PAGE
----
formal training in midwifery in 1895, and was saddened by
the plight of women with unwanted pregnancies, as a matter
Long have the fields of midwifery, women’s
health care, witchcraft, and feminism, been associated. In
the article, “Witches, Midwives, and Nurses,”
(www.blancmange.net/tmh/articles/witches.html) by B. Ehrenreich
and D. English, they say, “Women healers were people's
doctors, and their medicine was part of a people's subculture.
To this very day women's medical practice has thrived in the
midst of rebellious lower class movements which have struggled
to be free from the established authorities. Male professionals,
on the other hand, served the ruling class…
Witch hunts did not eliminate the lower class
woman healer, but they branded her forever as superstitious
and possibly malevolent.” Calling self-help, preventative
and traditional medicine a “radical assault on medical
elitism,” traditional healers named "King-craft,
Priest-craft, Lawyer-craft and Doctor-craft" the “four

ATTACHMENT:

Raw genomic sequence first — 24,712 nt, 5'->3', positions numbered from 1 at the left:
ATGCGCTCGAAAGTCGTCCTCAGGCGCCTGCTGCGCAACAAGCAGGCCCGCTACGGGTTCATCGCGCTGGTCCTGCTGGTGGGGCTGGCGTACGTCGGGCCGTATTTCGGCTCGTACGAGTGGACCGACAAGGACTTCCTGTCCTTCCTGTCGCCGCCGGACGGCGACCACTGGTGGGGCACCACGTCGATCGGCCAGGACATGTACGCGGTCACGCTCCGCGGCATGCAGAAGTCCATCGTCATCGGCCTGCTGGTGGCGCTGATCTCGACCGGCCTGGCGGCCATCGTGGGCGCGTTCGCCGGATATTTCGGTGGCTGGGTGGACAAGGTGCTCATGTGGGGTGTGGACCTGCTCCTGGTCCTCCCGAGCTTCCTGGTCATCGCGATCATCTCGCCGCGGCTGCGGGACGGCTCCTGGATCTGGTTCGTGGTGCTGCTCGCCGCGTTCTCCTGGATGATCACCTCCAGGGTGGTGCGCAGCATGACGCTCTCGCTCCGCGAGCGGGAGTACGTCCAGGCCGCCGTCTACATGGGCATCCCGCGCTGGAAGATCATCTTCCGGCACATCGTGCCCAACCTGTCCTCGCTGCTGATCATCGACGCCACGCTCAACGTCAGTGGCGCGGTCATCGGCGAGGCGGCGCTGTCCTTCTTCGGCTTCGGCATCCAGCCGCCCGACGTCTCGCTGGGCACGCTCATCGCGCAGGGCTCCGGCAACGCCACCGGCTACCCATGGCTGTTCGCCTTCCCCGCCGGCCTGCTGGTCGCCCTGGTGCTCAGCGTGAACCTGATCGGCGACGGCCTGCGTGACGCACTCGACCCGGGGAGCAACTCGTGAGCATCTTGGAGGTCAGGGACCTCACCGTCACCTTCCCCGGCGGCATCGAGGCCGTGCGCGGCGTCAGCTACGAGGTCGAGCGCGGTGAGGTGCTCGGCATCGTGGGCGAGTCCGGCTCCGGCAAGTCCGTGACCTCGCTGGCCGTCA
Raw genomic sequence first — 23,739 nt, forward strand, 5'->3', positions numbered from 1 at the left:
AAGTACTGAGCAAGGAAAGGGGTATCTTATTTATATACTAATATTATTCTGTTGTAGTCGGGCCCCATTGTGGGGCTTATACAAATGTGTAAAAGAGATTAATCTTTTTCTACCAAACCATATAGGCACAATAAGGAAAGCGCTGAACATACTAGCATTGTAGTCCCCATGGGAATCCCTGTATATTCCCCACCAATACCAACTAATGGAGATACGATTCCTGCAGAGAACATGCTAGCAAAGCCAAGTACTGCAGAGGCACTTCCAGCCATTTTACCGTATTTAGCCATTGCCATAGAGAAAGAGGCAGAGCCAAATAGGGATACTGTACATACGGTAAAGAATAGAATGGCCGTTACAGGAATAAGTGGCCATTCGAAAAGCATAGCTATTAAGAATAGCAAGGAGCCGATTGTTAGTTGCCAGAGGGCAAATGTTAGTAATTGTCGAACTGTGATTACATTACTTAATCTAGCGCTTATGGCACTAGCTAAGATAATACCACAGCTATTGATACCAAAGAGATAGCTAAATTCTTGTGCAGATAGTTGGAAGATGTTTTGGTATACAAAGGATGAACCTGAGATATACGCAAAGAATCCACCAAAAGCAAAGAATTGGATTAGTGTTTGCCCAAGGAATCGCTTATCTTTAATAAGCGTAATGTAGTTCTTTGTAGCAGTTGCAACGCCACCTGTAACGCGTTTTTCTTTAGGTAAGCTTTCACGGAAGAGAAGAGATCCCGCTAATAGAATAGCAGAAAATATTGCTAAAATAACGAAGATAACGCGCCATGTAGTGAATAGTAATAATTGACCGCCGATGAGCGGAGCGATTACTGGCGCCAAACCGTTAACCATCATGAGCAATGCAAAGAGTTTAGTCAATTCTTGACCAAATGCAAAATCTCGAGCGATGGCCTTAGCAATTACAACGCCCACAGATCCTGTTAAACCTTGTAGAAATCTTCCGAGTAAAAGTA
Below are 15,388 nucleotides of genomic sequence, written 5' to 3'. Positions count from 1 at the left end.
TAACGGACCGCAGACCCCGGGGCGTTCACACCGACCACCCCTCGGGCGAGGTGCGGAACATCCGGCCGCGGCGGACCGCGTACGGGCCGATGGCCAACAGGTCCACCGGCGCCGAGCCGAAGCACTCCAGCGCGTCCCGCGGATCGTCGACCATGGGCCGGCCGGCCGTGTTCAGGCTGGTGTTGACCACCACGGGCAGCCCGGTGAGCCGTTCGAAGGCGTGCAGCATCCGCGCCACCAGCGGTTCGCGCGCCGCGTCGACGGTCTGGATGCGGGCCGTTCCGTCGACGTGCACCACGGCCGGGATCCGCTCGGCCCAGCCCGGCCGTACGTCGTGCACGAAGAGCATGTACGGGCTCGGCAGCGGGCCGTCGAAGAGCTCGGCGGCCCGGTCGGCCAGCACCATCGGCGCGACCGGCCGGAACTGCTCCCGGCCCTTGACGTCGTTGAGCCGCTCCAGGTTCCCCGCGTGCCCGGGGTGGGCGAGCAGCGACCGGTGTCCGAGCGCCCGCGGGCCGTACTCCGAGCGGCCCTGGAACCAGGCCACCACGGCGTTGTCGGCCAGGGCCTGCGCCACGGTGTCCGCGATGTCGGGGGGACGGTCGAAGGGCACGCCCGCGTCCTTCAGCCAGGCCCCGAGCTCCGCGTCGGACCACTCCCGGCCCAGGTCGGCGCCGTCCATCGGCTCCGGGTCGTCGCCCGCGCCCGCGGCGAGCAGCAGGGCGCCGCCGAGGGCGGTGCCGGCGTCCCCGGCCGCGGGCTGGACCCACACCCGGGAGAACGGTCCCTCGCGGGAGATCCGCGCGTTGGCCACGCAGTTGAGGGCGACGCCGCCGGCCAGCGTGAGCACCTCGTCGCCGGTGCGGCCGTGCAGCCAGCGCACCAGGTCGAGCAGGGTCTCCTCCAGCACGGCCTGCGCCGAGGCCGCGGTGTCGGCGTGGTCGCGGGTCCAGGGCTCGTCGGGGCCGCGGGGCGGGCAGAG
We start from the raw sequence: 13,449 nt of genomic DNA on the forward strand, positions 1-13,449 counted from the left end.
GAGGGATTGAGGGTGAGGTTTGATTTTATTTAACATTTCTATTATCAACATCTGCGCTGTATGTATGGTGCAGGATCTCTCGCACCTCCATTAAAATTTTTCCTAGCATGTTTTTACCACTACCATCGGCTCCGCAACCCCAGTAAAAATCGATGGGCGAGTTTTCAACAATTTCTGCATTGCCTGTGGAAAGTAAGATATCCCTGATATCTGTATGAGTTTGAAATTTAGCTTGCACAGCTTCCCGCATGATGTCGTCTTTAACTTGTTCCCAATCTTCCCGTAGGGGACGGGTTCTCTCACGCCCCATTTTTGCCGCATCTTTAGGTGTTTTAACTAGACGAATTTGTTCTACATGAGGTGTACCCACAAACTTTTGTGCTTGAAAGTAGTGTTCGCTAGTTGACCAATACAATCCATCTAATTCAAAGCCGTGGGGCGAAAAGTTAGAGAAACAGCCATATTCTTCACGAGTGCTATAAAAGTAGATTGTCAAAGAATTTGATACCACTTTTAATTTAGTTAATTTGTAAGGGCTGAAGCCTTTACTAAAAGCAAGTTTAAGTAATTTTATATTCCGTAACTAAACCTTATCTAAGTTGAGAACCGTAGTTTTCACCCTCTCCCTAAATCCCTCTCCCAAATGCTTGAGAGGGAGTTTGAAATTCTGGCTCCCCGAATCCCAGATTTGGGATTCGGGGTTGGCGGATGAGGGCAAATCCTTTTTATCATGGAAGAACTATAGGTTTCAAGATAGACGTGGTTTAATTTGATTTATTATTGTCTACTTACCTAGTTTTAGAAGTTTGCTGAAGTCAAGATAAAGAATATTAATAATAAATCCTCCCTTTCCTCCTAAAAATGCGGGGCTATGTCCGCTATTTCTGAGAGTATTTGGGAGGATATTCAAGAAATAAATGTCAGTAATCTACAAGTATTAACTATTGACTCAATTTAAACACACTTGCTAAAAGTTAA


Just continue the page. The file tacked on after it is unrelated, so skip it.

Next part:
great evils of the time,” according to the article.
By the 1840's, medical licensing laws had been repealed in
almost all of the states. But by the 1900’s, racism
was also playing into the sexism, classism, and medical elitism,
and since it was mostly immigrant and poor women who were
having and assisting home births, white women of the Victorian
brand, were asking for the white male doctors in sterile hospitals
for birthing help, not poor immigrant midwives with birthing
experience and herbal knowledge.
And elite, white, women doctors, such as Elizabeth
Blackwell, turned on the women midwives too. The article says
in 1910, 50% of all babies born in America were delivered
by midwives. And although traditional medicine was primarily
a political and economical issue, the mainstream medical profession
tried to say it was a medical and/or scientific issue. The
medical profession has attacked the autonomy of midwives as
health care providers, yet DIY women’s health care continues,
as a liberating force.
I was about 20 hours into labor, I started wimping out, and
asked to go to a hospital for drugs, as I was exhausted, and
sick of the pain. But my midwives reminded me that if I went
to a hospital, the midwives would be locked outside, I would
be forced to do a lot of authoritative things I would want
to rebel against via doctors, and it could end up in a C-section.
Those threats kept me at home trying to birth naturally, which